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Unemployment will rise to above 11pc
letter published in The AFR, 19 January 2009

It is difficult to believe that acting Prime Minister Julia Gillard is reported as sticking to forecasts of unemployment of 5 percent by mid 2009 and 5.5 percent by mid 2010 ("Jobless rate climbs to two year high", January 16).

 Nobody believed that, when made, these official forecasts were anything more than an attempt to calm the masses, but that stage has surely long passed.

There can now be no doubt that our unemployment by mid 2010 will be much higher than 5.5 percent and, if the Government proceeds with both Fair Work Australia and the introduction of targets to reduce CO2 emissions as announced, it will probably exceed the 11 percent level it reached after the "recession we had to have".

The marked and increasing deterioration in economic conditions in major overseas countries clearly requires recognition that the feedbacks effects for Australia will be seriously adverse. Although the coalition left Australia in good economic shape, that has all changed and, by contrast with the bonus we received earlier from favourable terms of trade, we now confront a situation in which Australia may experience worse prospects from external influences than other countries. None of this seems to have been recognised by Rudd ministers, two of whom are now taking off to attend yet another round of waffle at Davos when they should be here examining urgently what should be done to help our domestic situation. One clear message that has been around for some time is that, despite the help they have received from the Government, Australian banks are for one reason or another unable to provide an adequate supply of credit.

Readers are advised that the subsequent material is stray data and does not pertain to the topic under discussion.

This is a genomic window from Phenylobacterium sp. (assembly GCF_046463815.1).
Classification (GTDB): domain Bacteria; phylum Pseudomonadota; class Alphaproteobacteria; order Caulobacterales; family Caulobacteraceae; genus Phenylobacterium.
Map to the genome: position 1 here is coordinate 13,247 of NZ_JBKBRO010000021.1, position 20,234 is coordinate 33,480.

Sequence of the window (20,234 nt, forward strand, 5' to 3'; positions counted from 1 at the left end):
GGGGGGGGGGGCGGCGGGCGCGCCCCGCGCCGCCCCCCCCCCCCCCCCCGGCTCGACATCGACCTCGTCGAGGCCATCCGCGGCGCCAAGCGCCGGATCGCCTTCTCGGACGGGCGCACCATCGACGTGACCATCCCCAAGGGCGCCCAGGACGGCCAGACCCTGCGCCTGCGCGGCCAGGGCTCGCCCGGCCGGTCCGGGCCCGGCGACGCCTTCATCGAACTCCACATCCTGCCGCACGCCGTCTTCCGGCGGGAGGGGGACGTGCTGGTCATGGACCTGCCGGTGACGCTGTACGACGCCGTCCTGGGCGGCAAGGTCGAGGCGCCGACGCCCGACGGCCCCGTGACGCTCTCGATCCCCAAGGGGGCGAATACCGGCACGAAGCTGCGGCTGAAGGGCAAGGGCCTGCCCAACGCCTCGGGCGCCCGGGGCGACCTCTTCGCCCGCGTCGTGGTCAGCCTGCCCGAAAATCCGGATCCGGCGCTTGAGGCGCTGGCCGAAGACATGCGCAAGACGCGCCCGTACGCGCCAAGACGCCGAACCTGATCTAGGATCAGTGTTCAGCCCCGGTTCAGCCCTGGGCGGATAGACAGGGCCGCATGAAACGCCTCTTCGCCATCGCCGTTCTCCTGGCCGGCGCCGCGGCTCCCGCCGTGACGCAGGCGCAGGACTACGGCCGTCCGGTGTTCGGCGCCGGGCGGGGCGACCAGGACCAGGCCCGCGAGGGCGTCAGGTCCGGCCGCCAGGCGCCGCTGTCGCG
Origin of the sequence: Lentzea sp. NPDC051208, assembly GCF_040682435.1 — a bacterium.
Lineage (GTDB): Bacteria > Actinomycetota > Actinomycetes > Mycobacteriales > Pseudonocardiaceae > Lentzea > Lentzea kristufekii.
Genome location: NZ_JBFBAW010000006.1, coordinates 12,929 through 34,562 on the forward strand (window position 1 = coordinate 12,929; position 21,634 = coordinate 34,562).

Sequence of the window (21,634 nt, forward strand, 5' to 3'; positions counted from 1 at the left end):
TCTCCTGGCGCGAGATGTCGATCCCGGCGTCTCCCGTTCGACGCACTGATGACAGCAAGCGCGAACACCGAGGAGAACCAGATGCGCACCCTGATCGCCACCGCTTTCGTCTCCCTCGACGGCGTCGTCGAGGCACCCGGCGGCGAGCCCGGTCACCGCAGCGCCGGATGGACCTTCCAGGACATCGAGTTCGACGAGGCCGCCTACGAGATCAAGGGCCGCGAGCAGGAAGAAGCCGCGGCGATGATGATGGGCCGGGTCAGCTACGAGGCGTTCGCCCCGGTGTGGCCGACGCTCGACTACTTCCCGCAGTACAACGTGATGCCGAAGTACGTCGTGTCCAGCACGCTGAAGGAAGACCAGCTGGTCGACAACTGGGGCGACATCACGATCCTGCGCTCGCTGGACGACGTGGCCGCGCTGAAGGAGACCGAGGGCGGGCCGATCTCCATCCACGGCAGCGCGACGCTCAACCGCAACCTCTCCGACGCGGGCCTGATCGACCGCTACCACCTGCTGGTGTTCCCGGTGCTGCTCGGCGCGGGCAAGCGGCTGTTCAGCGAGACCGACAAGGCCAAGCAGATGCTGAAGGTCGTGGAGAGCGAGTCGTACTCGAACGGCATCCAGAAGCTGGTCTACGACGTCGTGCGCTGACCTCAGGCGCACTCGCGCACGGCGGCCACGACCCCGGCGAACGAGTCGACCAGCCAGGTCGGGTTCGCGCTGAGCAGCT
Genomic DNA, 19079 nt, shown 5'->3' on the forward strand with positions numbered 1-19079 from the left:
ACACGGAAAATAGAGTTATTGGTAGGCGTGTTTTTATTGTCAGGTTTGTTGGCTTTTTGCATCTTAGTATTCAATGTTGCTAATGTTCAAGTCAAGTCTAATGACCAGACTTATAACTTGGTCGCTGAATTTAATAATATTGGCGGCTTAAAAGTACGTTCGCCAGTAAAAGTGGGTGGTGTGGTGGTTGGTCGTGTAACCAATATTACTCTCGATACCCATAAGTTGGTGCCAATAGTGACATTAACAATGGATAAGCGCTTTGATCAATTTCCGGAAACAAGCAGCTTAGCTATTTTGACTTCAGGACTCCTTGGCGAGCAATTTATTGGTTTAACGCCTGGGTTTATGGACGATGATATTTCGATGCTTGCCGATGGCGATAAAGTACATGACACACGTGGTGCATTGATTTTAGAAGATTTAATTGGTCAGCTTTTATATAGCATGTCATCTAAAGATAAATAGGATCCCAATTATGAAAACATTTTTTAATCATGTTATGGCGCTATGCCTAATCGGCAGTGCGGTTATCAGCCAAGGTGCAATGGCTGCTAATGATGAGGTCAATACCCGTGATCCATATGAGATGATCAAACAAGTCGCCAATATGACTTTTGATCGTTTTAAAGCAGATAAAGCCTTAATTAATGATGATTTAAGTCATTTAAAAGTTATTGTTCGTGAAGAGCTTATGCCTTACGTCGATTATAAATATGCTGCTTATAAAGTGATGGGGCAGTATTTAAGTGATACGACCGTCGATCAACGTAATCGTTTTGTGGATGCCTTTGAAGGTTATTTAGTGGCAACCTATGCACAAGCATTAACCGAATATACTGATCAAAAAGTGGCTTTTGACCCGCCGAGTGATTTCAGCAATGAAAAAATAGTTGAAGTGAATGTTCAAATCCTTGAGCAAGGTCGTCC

US Federal Reserve Chairman Bernanke indicated this week that in the United States fiscal action will not be sufficient on its own to assure recovery there. But, although Australian banks are in much better shape than their US counterparts, the same applies here, partly because the funding from foreign banks has dried up and partly because the uncertainty about the depth of the recession makes it difficult to decide what businesses are credit worthy. Clearly, the Australian Government needs to "close the credit gap" just as the UK and German and US governments are trying to do. Cancel your visit to Davos, Mr Rudd, and get to it. 

Des Moore
Director, Institute for Private Enterprise
South Yarra, Vic

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